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U.S. export control rules have changed significantly over the last decade, and more changes are expected as policymakers tackle the treatment of new and foundational technologies and respond to geopolitical developments.
To help electronics companies comply with these rules and stay abreast of developments, IPC recently held three training workshops in California, Illinois, and Virginia, with the California and Virginia workshops sponsored and hosted by TTM Technologies.
Featured speaker Gary Stanley – president of Global Legal Services, PC, and one of the nation’s top legal experts on export controls – gave an in-depth presentation that covered the International Traffic in Arms Regulations (ITAR), Export Administration Regulations (EAR), and Defense Federal Acquisition Regulation Supplement (DFARS) cybersecurity, with a focus on printed circuit boards and electronics.
Among the key points that Gary stressed were the following:
- Correctly determining the commodity jurisdiction (State Dept./ITAR versus Commerce Dept./EAR) and the commodity classification (U.S. Munitions List versus Commerce Control List) is the most critical step in complying with U.S. export controls, because only then will you know what licensing requirements apply.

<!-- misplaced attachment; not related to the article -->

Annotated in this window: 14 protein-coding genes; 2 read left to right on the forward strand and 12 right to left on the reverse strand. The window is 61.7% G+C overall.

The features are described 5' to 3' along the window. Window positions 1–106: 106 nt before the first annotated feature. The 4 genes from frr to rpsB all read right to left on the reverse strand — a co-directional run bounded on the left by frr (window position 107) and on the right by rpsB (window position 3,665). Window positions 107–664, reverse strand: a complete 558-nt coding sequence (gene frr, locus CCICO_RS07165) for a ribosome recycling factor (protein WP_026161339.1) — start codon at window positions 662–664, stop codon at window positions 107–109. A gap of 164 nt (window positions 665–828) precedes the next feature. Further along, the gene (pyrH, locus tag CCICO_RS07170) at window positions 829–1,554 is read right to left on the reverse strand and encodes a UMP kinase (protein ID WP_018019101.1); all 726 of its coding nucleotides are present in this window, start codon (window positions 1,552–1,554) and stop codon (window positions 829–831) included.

- Communicate, communicate, communicate! Open lines of communication within your company’s functional areas, e.g. legal, sales, procurement, IT, HR, as well as you’re your customers and suppliers, is essential to avoiding export control mistakes.
- Measures relating to Trusted Suppliers, DFARS cybersecurity, and export controls certainly overlap, but each regulatory area has its own special requirements.
- The most effective export control managers typically display intellectual curiosity, attention to detail, extroversion, and political skills. The last trait is important because export control managers must occasionally say “no” to their CEOs and colleagues, while maintaining their cooperation and support.
The workshops also featured remarks by Special Agents from the U.S. Department of Commerce’s Bureau of Industry & Security, Office of Export Enforcement, who addressed, among other things, “red flags” to be aware of when approached by a potential customer, especially if that potential customer is new, foreign, and/or unknown to your company.
Other speakers at the workshop presented on IPC-1791, Trusted Electronic Designer, Fabricator and Assembler Requirement; supply-chain risk management within the U.S. Department of Defense printed-circuit-board supply chain; and the DoD Executive Agent for Printed Circuit Board and Interconnect Technology.
It is the responsibility of the company to understand all export control rules and regulations and ensure that they are in compliance. That’s why IPC will continue to make educational opportunities available on this topic, and why we encourage you to ensure that your company has solid export-control-compliance measures in place.